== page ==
Cleveland, OH (PressExposure) March 07, 2011 -- Direct mail lists make it possible for businesses to gain new customers, which increases revenue from sales. Now, most people read that sentence and immediately began thinking of the big pile of junk mail in their mailbox or the spam that fills their email inbox like a hearty dinner. However, not all direct mail lists lead to spam! They are beneficial uses for direct mail lists.
Is it possible to know for sure whether or not the investment has paid off? Just look at the angry responses to the spam you're sending out, right? Okay, let's be serious here. To start with, there are three basic types of direct mail lists: company owned lists, response lists and compiled lists. In order to decide which list is going to offer the best profit potential, you must have a clear idea of who you're targeting.
Company owned lists are lists that have been created by a business for their own use. These can be created by customers who check an opt-in box on a website so that they can receive occasional newsletters and promotional advertisements in their e-mail. It is always a good idea to use the opt-in method, otherwise you'll risk being branded as a spammer if you send unsolicited e-mail-and we all know what people think of spammers, don't we? You can send e-mail to a physical address without any previous permission being given; this is what is commonly known as "junk mail".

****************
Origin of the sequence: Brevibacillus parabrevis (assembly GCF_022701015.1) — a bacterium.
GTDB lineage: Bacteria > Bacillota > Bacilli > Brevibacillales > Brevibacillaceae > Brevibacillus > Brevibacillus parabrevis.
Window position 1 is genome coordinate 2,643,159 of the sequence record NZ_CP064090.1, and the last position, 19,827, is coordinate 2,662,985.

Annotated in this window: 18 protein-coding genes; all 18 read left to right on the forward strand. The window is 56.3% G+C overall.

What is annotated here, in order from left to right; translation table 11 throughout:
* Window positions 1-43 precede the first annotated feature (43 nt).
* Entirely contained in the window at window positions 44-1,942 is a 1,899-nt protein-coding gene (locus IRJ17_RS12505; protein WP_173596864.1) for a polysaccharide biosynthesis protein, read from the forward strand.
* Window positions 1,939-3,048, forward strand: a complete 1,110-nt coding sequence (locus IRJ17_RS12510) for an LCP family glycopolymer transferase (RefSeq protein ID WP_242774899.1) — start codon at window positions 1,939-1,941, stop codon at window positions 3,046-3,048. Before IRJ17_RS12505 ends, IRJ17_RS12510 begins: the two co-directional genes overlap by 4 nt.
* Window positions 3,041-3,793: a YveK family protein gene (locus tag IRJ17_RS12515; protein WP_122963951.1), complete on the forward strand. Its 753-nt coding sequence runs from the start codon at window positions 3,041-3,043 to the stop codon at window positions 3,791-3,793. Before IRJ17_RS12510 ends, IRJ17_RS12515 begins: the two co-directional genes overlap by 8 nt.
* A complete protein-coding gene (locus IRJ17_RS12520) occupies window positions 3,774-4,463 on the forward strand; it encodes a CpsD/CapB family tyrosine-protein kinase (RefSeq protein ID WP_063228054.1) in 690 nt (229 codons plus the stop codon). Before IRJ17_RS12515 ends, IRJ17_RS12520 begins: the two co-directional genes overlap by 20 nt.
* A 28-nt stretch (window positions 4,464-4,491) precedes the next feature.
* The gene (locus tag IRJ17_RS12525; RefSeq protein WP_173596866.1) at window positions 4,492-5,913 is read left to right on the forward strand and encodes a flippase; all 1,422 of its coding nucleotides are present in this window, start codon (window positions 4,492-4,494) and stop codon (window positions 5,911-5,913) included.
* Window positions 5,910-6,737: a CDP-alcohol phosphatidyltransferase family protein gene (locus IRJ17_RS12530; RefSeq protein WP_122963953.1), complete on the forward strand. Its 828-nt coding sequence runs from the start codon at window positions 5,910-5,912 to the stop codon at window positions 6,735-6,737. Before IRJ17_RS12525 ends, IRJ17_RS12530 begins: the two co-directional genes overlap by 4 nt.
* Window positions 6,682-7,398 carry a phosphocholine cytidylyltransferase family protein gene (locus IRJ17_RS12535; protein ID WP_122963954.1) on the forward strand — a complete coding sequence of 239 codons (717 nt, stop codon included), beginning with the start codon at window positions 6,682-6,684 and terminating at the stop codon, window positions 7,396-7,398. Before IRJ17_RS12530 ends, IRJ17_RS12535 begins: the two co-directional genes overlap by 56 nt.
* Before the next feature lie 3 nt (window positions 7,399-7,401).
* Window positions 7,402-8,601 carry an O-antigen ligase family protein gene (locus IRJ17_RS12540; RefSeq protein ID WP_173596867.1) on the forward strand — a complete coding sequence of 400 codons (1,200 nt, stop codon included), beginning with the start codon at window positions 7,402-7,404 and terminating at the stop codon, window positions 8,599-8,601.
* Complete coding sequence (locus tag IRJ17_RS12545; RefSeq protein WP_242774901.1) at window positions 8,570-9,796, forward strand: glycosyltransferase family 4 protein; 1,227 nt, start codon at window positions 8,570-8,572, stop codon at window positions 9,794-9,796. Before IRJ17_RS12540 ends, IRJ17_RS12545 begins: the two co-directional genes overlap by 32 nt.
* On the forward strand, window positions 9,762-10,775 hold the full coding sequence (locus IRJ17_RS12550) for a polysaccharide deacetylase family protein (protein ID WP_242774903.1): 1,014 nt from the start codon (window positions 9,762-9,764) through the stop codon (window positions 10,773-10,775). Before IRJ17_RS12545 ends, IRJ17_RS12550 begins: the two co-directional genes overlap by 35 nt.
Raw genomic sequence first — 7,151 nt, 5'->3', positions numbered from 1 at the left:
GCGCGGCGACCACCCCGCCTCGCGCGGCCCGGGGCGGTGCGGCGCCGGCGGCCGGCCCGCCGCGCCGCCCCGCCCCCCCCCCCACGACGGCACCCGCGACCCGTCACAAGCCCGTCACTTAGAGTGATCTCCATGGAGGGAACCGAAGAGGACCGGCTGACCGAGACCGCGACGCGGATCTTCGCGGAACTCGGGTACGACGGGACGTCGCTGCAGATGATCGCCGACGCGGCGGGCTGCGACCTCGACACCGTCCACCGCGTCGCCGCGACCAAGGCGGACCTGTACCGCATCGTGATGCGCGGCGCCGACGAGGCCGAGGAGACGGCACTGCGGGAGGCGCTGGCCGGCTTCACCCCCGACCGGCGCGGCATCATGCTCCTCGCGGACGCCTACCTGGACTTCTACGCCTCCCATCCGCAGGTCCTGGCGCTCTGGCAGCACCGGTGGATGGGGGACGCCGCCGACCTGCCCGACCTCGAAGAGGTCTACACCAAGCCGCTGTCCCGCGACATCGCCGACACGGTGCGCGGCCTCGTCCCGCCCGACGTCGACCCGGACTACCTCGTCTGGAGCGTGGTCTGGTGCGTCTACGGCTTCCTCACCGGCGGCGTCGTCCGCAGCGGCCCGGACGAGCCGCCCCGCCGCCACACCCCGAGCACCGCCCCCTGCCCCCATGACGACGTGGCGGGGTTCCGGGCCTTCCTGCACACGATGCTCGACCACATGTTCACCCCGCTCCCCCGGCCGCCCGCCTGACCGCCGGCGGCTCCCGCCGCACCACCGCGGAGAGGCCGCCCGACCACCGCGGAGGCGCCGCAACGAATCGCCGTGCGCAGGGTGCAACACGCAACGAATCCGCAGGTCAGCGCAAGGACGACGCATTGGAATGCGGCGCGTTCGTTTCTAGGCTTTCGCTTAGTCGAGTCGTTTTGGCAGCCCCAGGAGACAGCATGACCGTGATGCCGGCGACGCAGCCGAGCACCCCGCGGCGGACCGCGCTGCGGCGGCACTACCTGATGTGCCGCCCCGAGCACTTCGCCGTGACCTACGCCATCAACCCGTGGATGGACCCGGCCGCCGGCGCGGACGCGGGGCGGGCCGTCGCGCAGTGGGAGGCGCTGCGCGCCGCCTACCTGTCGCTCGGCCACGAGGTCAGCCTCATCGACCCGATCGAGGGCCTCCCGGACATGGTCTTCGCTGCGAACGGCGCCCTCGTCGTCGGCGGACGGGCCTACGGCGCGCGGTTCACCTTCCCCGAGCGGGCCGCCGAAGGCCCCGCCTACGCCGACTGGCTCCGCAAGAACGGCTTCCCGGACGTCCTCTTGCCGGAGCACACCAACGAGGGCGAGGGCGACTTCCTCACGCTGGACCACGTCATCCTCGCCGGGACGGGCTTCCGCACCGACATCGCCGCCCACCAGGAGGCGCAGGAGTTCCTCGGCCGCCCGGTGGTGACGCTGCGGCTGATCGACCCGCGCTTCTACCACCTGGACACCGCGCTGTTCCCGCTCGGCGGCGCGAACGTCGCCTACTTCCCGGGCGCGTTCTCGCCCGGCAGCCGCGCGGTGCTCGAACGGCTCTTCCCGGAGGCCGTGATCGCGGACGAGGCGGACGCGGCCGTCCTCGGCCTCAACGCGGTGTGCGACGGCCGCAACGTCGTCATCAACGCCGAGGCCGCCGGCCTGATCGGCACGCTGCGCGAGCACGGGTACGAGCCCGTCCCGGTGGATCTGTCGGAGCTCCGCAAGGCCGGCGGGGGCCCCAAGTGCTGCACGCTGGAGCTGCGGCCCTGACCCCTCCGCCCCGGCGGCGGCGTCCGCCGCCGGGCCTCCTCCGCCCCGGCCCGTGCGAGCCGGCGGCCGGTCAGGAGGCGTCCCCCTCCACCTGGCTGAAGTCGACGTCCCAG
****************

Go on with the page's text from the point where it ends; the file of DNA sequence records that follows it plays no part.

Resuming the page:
Response lists are rented out by companies whose sole purpose is to generate mailing lists. The lists being rented out by these list brokers may be derived from magazine subscribers, individuals on catalog mailing lists, and people who buy items from television. These lists work under the assumption that what a person bought previously is a good indicator for future buying habits. For example, if you've ever wondered why you received those unsolicited "As Seen on TV" catalogs, it's probably because you bought something you saw on TV. Watching infomercials at 3am tends to make us do impulsive things.
Compiled lists are compiled from public records. Therefore, they usually contain records from the DMV or from the census, the phone book, or even the newspaper. These lists are the cheapest option, but they are also the least likely to deliver good results. Since the information is so vague, they're almost useless to a company trying to predict consumer buying habits; in fact, throwing a dart at a list of names and calling that person directly might get you a better response rate.